They learned that smoking opens more doors for the virus in the lungs


Substances in cigarette smoke stimulate the production of an enzyme that facilitates the copying of SARS-2

The good news: for people who have quit smoking, the level is close to that of non-smokers

Despite the daily replenishment of the risk groups for the new coronavirus disease, three remain unshakable and most numerous.

Until resuscitation

get more

the adults,

men and smokers

These data, first exported from China, are later confirmed in all countries that the virus has invaded.

Attempts to challenge seem to be caused only by smoking, but the emerging operational data from hospitals do not give reason for doubt.

A new publication from the Cold Spring Harbor Research Laboratory in New York claims that smoking alters the lungs in a way that makes it easier for the coronavirus to bind to lung cells.

Scientists also have a theory as to why this is so: substances in cigarette smoke stimulate the lungs to produce more than a key enzyme with a role in the virus’s penetration into the lower respiratory tract.

The virus responsible for COVID

used for

entering the cells

of the lungs

ACE2 protein

(angiotensin-converting enzyme 2), with which they are seeded. Although they found no evidence that age or gender increased ACE2, researchers found experimentally that exposure to smoke had a surprisingly strong effect. In the May issue of the medical journal Cell Development, they explain why smokers appear to be particularly vulnerable to severe COVID infections.

Since the early stages of the pandemic, scientists and clinicians have noted dramatic differences in the way people respond to infection with SARS-CoV-2, a virus so genetically close to a family’s previous one that it was expected to behave similarly, but it doesn’t happen. .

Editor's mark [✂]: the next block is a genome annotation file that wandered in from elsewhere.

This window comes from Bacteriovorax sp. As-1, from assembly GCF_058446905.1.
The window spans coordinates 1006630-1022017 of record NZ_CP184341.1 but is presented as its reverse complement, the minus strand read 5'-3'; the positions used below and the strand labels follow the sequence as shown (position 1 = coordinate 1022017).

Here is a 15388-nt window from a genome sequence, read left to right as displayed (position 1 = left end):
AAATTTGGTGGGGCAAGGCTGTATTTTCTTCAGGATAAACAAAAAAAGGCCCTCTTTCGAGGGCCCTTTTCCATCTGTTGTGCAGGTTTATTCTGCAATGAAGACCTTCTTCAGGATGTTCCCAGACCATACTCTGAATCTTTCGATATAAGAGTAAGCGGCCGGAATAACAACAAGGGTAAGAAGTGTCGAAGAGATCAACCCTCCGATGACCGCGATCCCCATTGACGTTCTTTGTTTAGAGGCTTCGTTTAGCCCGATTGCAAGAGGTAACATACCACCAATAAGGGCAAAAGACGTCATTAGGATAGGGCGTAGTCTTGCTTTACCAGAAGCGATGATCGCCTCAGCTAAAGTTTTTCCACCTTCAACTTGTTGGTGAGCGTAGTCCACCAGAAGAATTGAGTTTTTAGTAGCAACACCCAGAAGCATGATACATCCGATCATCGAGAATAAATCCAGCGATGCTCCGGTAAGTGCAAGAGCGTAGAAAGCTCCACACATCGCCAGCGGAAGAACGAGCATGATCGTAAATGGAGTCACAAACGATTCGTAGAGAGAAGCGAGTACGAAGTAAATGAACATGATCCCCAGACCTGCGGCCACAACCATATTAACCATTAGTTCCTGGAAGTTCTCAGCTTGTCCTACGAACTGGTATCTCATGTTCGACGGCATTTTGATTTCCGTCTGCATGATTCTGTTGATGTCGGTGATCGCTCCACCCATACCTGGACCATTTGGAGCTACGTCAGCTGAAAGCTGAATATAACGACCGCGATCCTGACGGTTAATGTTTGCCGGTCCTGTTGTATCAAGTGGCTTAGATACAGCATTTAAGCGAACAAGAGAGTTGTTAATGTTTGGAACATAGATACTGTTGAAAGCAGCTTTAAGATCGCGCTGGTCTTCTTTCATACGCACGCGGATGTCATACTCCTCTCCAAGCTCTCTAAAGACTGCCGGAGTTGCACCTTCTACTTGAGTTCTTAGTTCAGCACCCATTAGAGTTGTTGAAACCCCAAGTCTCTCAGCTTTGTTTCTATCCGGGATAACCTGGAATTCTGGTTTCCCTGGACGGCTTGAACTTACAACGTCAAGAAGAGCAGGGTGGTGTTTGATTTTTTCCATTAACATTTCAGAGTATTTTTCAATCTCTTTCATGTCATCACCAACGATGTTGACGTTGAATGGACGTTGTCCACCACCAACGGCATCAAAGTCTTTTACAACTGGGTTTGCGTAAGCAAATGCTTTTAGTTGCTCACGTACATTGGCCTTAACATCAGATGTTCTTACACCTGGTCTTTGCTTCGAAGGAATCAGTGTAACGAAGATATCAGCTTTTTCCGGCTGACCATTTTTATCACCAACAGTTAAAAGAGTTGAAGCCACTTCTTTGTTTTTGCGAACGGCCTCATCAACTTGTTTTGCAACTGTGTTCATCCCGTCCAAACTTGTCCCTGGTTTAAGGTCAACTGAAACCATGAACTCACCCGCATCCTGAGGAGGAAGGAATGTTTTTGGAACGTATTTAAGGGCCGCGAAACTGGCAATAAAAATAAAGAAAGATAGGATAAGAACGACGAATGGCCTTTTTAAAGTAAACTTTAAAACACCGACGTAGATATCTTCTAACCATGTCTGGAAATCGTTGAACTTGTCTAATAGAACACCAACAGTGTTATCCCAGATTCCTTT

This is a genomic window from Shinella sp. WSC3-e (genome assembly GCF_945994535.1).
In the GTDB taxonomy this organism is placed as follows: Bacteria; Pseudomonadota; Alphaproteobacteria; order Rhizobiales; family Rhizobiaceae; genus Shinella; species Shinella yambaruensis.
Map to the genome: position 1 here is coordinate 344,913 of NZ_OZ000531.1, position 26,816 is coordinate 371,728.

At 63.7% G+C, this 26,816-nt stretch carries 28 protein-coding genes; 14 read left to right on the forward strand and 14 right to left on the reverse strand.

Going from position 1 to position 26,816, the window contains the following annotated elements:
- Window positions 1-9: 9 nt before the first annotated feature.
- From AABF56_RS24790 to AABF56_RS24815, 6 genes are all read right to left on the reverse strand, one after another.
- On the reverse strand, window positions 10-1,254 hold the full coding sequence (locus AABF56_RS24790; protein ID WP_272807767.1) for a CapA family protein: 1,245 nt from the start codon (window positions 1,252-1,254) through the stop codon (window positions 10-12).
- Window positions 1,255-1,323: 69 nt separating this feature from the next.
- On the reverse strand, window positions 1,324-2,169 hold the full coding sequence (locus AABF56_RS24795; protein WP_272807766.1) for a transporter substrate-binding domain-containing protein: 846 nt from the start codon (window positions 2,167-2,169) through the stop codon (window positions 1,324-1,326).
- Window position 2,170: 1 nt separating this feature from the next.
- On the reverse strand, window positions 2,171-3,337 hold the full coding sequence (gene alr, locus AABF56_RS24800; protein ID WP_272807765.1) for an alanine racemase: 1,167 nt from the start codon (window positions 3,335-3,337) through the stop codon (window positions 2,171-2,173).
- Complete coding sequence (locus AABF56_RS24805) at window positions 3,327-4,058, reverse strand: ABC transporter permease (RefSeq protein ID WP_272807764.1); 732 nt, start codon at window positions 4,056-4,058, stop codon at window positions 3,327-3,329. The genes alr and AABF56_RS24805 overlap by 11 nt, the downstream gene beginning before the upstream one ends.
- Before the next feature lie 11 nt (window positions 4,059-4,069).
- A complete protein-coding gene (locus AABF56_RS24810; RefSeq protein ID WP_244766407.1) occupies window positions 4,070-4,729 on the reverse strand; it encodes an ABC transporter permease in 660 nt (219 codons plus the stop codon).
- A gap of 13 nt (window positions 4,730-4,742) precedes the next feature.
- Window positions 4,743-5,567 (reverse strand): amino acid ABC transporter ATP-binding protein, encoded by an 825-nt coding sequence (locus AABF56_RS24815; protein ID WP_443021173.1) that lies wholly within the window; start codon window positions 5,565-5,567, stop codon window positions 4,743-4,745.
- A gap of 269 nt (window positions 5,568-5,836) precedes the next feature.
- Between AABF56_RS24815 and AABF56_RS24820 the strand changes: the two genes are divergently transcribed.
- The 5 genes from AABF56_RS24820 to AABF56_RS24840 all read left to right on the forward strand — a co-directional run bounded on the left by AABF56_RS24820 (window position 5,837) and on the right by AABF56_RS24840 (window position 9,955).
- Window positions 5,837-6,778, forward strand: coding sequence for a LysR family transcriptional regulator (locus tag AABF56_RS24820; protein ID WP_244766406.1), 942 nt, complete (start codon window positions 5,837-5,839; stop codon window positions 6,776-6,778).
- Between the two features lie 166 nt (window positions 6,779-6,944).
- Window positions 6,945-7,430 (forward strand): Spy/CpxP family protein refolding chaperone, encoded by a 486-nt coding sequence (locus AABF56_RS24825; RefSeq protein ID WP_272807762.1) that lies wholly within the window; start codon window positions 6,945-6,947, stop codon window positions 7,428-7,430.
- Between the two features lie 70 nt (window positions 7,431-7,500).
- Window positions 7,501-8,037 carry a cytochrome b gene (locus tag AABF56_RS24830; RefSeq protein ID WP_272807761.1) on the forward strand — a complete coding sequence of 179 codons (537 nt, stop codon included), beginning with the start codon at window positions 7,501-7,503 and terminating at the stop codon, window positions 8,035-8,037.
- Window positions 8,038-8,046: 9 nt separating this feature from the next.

Most infected people suffer from only a mild illness, if they have any flu-like or gastrointestinal symptoms. It is estimated that this is between 70 and 80 percent of those infected with the coronavirus. But the condition of others requires treatment, some – intensive care, inclusion in mechanical respiration, and yet the effort does not always end in success.

Scientific curiosity and the search for successful treatments are leading researchers around the world to examine whether vulnerable groups share any key characteristics related to the human enzymes that the coronavirus relies on to enter the lungs. The living cell is his only chance to copy and he is looking for ways to capture it.

The most prolific producers of ACE2 in the respiratory tract are

cells called

goblets that

synthesize mucus

It has long been known that in order to respond to respiratory irritation from smoking, the body increases the number of mucus-producing cells. But proportionally, the amount of ACE2 in the lungs increases, which increases the vulnerability to SARS-CoV-2 or SARS-2, as the new coronavirus came to be called for short.

Scientists compare

genetic activity

in the lungs

through different

periods of time, make comparisons between the sexes and between smokers, non-smokers throughout their lives and quit smoking. When they collected all the data from animal and human studies and analyzed them, they saw that both mice that had been exposed to smoke in the laboratory and people who were currently smoking had a significant increase in ACE2. This is another argument that can arouse the attention of smokers who fall asleep vigilant about the infection, hoping to be protected from nicotine.

The good news is that marking extra “loopholes” seems temporary: the level of the enzyme in the lungs of people who have given up smoking is similar to that of non-smokers.

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